The Politics of Institutional Learning and Creation: Bank Crises and Supervision in East Central Europe

Author
Gerald A. McDermott
Content Type
Working Paper
Institution
Minda de Gunzburg Center for European Studies, Harvard University
Abstract
This article examines the political conditions shaping the creation of new institutional capabilities. It analyzes bank sector reforms in the 1990s in three leading postcommunist democracies–Hungary, Poland, and the Czech Republic. It shows how different political approaches to economic transformation can facilitate or hinder the ability of relevant public and private actors to experiment and learn their new roles. With its emphasis on insulating power and rapidly implementing self-enforcing economic incentives, the “depoliticization” approach creates few changes in bank behavior and, indeed, impedes investment in new capabilities at the bank and supervisory levels. The “deliberativ e restructuring” approach fostered innovative, cost-effective monitoring structures for recapitalization, a strong supervisory system, and a stable, expanding bank sector.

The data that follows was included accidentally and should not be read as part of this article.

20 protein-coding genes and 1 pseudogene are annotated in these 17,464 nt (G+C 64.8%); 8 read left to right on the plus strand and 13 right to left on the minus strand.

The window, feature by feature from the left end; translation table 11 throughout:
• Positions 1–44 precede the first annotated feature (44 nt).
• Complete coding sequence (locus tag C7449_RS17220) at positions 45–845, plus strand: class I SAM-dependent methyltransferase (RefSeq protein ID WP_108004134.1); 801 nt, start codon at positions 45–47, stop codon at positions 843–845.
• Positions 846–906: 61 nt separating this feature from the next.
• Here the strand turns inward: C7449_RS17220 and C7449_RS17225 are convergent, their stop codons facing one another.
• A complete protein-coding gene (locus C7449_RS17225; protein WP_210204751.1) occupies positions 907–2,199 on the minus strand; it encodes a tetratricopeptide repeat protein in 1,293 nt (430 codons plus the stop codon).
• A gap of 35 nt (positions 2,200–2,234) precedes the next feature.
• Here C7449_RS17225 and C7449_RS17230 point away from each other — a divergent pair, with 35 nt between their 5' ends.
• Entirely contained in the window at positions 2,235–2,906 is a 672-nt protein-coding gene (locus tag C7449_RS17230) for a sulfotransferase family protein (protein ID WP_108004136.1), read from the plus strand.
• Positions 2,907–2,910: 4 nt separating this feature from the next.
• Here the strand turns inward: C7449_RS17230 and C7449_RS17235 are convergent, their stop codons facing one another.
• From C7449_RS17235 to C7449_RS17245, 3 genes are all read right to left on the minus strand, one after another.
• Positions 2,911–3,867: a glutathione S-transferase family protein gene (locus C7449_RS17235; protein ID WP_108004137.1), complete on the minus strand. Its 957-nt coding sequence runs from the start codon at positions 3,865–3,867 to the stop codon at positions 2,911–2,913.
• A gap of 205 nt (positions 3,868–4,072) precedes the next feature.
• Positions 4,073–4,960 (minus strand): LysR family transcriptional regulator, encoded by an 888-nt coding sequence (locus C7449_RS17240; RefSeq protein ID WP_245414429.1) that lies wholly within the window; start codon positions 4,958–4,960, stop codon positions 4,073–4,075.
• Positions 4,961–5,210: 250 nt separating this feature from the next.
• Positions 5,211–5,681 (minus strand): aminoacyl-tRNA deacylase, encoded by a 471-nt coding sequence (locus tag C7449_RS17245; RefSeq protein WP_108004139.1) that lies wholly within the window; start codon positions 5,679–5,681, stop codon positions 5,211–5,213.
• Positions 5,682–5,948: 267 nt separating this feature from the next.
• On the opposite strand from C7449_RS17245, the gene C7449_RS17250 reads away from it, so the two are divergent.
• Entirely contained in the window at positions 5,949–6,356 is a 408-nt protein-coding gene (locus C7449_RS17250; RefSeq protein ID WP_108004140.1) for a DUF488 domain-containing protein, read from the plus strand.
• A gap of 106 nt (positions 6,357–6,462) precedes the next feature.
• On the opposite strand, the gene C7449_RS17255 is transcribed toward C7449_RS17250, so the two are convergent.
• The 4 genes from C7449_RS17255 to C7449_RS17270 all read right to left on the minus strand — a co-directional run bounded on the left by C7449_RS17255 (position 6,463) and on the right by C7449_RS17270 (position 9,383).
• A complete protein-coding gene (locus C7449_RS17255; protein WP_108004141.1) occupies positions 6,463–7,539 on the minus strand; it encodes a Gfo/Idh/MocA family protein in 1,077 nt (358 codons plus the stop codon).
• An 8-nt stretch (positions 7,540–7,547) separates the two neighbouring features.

Topic
International Relations, Economics, Politics
Political Geography
Europe, Eastern Europe, Poland, Hungary